Birds, Bees and More

Balak Palak

Filmmaker Ravi Jadhav was faced with a dilemma last year when his 13-year-old son asked him why the girls who used to play with him earlier chose to stay away from him now. Jadhav understood his son's quandary, but found it difficult to answer it. This and several such instances laid the foundation for his new movie. Balak Palak (abbreviated to BP, which is also a reference to blue prints or pornographic films). "Like my son, many other kids ask their parents similar questions. I also realised the need to educate our children about sex at a young age, so that they understand and act accordingly," says Jadhav, who has been invited to show the film at South Asian International Film Festival (SAIFF) in New York this month.

Helping him in his cause is Bollywood actor Riteish Deshmukh who makes his debut as a producer with this film. It was during a casual meeting that Jadhav happened to narrate the film's story to Deshmukh, who was blown away with it. The actor promptly decided to take it upon himself to produce this film. "I have always believed that we could do more with regional cinema. The fact that it has been chosen to be screened at SAIFF proves that Balak Palak is a story that cuts across boundaries and age groups."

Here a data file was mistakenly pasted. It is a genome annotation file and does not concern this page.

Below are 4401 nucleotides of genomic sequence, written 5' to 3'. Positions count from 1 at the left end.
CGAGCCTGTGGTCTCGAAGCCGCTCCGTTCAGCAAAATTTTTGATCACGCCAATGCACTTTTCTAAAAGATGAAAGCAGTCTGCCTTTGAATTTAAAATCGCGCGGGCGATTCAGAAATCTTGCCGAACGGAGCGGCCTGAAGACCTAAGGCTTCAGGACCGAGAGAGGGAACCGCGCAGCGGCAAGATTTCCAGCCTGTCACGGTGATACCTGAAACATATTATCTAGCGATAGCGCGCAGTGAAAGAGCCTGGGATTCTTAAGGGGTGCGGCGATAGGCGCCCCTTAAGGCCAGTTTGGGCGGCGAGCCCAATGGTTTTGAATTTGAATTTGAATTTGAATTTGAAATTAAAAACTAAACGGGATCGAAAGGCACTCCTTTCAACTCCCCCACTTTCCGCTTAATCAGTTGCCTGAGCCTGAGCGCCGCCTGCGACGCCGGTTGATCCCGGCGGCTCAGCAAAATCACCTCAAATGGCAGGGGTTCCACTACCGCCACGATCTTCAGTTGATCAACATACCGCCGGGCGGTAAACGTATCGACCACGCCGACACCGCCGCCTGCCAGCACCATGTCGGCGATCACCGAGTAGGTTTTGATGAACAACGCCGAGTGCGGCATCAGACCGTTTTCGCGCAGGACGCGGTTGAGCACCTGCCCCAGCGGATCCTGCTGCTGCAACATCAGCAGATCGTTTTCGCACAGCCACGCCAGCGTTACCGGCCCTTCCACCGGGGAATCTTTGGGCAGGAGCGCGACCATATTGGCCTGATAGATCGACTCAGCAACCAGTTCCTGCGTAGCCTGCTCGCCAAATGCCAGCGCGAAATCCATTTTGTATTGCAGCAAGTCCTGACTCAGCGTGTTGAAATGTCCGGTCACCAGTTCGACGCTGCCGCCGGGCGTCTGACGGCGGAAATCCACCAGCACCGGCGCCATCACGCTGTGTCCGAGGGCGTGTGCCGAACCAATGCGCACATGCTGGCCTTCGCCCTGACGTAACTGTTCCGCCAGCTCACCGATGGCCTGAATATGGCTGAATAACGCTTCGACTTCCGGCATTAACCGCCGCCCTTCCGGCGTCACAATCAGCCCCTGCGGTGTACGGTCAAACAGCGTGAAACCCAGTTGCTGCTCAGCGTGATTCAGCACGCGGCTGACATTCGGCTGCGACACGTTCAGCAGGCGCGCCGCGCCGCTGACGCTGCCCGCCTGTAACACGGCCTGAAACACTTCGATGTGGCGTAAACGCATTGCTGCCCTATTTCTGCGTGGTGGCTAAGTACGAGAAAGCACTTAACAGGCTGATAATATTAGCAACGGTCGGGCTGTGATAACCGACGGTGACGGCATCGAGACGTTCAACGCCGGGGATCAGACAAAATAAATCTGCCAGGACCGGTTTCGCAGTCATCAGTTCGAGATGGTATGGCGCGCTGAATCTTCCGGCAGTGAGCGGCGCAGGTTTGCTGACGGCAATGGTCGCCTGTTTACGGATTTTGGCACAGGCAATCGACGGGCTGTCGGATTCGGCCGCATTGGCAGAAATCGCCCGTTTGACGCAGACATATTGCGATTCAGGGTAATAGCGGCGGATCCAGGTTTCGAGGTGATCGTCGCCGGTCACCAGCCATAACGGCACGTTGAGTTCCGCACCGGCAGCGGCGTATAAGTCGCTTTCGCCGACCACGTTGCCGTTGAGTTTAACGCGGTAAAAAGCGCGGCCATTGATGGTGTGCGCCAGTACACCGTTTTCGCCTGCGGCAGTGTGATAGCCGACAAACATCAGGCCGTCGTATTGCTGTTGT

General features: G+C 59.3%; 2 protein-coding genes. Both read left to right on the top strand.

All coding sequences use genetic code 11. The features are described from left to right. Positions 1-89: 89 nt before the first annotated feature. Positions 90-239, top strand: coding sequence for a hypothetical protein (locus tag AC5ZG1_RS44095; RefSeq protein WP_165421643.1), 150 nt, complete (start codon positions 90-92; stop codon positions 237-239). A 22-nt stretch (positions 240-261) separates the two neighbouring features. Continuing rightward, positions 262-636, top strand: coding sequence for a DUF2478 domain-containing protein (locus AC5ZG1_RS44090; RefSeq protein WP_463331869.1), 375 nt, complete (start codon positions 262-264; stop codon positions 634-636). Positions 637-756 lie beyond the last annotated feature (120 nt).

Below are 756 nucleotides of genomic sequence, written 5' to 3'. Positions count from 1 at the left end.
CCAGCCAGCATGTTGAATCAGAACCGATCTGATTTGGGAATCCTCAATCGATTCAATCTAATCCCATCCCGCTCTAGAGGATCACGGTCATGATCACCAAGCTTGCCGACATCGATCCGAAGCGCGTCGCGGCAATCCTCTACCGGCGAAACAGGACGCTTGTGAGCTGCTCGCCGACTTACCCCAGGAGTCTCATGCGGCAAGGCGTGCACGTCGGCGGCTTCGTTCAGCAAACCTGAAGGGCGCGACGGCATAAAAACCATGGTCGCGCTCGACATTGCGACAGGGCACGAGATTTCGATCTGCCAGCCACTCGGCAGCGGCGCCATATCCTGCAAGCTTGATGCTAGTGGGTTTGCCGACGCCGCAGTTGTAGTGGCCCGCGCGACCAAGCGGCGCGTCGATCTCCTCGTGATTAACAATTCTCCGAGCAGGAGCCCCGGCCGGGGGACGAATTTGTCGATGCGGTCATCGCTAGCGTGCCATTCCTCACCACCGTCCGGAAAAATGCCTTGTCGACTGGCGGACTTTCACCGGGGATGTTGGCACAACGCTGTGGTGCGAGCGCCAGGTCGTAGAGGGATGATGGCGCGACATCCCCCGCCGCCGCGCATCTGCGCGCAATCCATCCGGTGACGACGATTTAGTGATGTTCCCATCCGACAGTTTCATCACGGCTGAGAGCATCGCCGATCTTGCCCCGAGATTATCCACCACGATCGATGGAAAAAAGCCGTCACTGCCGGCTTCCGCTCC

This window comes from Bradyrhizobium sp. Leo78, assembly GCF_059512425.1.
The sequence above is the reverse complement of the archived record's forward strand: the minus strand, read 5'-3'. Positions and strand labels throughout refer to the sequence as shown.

Balak Palak, which talks about the importance of sex education, focusses on how few parents are keen to discuss the sensitive subject with their children. "Teen queries on this subject are often dealt with a slap or a shout, " says Jadhav. BP is about four teenage friends (Avya, Bhagya, Chiu and Dolly), who overhear that their friend Jyotitai, a resident of their colony, has moved out because she brought disgrace to her family. Having received unsatisfactory explanations from their parents regarding Jyotitai's exit, the four take up the challenge to find out what "her disgraceful act" was.

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